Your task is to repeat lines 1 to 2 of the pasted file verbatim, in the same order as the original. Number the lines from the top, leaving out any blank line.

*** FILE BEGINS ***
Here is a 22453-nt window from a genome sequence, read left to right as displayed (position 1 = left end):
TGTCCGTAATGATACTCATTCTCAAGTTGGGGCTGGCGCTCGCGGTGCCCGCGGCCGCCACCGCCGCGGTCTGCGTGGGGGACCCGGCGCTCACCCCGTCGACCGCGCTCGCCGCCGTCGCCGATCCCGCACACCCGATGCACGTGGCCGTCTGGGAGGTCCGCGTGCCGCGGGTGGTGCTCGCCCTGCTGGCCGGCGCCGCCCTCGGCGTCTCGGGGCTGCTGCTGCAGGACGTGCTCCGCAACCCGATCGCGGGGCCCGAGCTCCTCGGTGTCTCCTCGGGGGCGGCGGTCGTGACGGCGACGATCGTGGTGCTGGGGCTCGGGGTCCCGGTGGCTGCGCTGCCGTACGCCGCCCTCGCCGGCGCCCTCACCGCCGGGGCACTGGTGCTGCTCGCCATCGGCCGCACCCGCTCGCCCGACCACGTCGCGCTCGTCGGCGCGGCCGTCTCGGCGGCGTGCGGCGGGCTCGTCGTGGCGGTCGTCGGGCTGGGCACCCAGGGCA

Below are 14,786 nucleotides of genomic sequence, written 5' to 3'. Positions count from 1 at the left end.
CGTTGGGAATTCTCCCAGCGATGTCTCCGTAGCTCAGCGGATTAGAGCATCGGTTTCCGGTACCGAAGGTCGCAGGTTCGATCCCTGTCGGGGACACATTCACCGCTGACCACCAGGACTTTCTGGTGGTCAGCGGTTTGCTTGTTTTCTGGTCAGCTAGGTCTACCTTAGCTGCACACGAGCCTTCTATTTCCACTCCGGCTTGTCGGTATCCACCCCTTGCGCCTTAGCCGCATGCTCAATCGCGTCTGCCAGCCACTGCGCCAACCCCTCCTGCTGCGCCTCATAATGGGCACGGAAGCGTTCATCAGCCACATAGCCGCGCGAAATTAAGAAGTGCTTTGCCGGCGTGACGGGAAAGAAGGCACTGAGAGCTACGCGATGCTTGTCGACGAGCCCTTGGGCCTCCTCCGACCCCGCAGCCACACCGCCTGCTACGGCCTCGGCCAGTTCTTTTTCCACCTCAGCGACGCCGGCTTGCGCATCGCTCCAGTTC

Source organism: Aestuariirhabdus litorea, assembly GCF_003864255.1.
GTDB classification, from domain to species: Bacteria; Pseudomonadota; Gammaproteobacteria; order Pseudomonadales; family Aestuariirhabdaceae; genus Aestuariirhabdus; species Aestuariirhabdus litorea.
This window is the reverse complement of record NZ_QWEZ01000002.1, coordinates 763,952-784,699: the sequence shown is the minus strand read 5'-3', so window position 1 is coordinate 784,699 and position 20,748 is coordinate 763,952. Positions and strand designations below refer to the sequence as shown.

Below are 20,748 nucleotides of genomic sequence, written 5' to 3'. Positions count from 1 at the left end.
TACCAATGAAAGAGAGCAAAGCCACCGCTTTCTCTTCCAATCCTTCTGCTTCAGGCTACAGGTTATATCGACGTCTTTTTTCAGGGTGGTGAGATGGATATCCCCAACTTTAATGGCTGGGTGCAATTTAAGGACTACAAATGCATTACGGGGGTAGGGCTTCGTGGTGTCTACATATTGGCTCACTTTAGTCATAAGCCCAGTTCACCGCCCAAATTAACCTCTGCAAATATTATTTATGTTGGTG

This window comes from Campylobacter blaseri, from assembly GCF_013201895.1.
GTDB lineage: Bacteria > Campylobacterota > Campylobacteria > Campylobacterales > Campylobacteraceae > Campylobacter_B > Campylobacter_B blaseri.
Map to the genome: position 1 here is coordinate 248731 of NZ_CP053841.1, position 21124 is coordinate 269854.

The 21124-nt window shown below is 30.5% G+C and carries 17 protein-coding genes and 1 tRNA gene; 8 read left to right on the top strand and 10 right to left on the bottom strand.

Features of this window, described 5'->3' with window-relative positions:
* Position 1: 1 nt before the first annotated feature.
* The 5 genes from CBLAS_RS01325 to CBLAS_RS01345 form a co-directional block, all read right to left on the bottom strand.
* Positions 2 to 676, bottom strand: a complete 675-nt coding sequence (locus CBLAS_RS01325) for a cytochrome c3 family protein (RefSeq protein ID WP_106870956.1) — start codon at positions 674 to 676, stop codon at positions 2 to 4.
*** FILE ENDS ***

Here is a 22453-nt window from a genome sequence, read left to right as displayed (position 1 = left end):
TGTCCGTAATGATACTCATTCTCAAGTTGGGGCTGGCGCTCGCGGTGCCCGCGGCCGCCACCGCCGCGGTCTGCGTGGGGGACCCGGCGCTCACCCCGTCGACCGCGCTCGCCGCCGTCGCCGATCCCGCACACCCGATGCACGTGGCCGTCTGGGAGGTCCGCGTGCCGCGGGTGGTGCTCGCCCTGCTGGCCGGCGCCGCCCTCGGCGTCTCGGGGCTGCTGCTGCAGGACGTGCTCCGCAACCCGATCGCGGGGCCCGAGCTCCTCGGTGTCTCCTCGGGGGCGGCGGTCGTGACGGCGACGATCGTGGTGCTGGGGCTCGGGGTCCCGGTGGCTGCGCTGCCGTACGCCGCCCTCGCCGGCGCCCTCACCGCCGGGGCACTGGTGCTGCTCGCCATCGGCCGCACCCGCTCGCCCGACCACGTCGCGCTCGTCGGCGCGGCCGTCTCGGCGGCGTGCGGCGGGCTCGTCGTGGCGGTCGTCGGGCTGGGCACCCAGGGCA